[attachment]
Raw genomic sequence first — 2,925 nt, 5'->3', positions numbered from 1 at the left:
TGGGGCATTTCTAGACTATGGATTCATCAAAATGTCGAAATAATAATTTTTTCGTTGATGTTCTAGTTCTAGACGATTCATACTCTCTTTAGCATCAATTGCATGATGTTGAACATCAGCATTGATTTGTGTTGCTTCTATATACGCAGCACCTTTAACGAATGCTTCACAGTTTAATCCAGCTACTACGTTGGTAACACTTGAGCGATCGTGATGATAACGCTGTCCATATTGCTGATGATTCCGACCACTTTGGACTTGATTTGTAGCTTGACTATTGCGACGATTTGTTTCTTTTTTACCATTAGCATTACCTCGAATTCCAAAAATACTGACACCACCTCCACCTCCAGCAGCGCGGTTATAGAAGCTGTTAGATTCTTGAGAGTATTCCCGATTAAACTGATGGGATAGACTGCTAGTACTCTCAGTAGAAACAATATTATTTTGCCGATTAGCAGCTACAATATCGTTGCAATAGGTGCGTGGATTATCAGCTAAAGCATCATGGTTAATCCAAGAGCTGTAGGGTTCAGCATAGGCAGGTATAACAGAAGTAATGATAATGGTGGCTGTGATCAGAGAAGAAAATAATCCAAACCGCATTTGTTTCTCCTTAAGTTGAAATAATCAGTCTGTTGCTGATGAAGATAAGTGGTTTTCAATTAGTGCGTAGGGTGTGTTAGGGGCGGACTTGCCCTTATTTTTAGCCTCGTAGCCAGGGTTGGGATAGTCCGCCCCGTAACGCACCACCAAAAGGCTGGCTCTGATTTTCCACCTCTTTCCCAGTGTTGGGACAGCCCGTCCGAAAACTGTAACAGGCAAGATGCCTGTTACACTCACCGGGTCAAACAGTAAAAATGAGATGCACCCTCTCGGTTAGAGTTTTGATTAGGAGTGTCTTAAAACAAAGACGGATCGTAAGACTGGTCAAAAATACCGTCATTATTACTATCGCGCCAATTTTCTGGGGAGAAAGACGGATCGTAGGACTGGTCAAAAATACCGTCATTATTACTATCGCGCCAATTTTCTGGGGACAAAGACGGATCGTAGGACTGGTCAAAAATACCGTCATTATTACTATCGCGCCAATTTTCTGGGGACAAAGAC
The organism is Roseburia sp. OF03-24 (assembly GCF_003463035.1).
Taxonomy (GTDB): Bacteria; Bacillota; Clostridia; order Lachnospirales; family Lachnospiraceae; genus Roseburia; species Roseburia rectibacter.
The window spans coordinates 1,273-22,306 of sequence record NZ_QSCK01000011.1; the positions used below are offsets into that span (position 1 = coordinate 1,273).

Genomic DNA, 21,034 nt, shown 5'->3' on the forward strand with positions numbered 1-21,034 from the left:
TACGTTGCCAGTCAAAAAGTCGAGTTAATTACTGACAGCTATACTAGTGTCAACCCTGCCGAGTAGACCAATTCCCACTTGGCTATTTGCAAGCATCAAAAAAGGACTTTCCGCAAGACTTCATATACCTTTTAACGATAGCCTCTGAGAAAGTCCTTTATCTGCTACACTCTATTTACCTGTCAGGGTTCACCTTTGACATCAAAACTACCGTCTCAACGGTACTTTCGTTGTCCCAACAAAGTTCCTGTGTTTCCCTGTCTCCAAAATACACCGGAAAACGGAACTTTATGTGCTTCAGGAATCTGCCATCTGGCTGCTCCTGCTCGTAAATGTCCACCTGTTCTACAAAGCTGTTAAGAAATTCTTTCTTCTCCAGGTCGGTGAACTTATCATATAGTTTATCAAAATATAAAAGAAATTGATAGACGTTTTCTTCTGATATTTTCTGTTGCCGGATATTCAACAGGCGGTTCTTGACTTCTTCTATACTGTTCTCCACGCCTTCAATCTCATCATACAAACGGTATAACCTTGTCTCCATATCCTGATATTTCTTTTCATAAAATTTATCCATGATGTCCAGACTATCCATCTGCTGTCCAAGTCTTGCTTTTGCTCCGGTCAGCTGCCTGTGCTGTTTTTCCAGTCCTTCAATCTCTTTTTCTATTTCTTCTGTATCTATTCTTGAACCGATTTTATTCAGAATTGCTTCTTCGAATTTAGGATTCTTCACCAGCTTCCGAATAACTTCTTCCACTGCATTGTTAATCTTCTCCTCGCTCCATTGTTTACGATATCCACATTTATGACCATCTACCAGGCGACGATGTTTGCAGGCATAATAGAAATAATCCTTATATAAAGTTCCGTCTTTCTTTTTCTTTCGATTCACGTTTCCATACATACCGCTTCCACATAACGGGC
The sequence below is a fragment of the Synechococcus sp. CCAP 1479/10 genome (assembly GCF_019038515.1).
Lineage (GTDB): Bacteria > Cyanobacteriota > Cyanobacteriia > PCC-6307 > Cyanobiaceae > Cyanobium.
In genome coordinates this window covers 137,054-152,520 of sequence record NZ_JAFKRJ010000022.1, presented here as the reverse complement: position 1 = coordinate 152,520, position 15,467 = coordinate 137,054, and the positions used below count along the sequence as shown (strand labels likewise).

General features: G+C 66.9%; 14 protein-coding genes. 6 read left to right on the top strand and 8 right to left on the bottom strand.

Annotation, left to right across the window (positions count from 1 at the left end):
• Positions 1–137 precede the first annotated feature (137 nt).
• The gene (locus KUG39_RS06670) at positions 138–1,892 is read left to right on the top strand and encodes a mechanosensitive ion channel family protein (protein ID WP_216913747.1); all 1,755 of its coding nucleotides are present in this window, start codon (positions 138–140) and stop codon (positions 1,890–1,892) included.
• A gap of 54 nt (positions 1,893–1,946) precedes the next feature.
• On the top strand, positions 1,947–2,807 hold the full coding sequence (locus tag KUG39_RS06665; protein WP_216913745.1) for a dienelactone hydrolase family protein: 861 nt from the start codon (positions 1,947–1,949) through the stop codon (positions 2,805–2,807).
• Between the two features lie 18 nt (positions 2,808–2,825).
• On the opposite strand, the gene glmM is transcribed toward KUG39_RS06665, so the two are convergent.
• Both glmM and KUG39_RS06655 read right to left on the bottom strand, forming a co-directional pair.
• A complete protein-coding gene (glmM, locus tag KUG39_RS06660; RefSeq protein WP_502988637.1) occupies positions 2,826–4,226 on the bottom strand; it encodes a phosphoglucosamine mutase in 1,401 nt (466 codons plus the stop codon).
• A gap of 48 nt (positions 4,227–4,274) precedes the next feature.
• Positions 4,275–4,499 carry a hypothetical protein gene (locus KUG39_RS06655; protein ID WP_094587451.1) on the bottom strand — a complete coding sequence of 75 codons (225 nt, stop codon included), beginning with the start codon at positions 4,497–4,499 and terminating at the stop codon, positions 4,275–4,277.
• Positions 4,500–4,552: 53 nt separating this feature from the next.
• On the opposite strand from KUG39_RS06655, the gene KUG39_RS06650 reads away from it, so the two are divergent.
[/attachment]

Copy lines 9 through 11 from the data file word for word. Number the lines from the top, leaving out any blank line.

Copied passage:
Lineage (GTDB): Bacteria > Cyanobacteriota > Cyanobacteriia > PCC-6307 > Cyanobiaceae > Cyanobium.
In genome coordinates this window covers 137,054-152,520 of sequence record NZ_JAFKRJ010000022.1, presented here as the reverse complement: position 1 = coordinate 152,520, position 15,467 = coordinate 137,054, and the positions used below count along the sequence as shown (strand labels likewise).

General features: G+C 66.9%; 14 protein-coding genes. 6 read left to right on the top strand and 8 right to left on the bottom strand.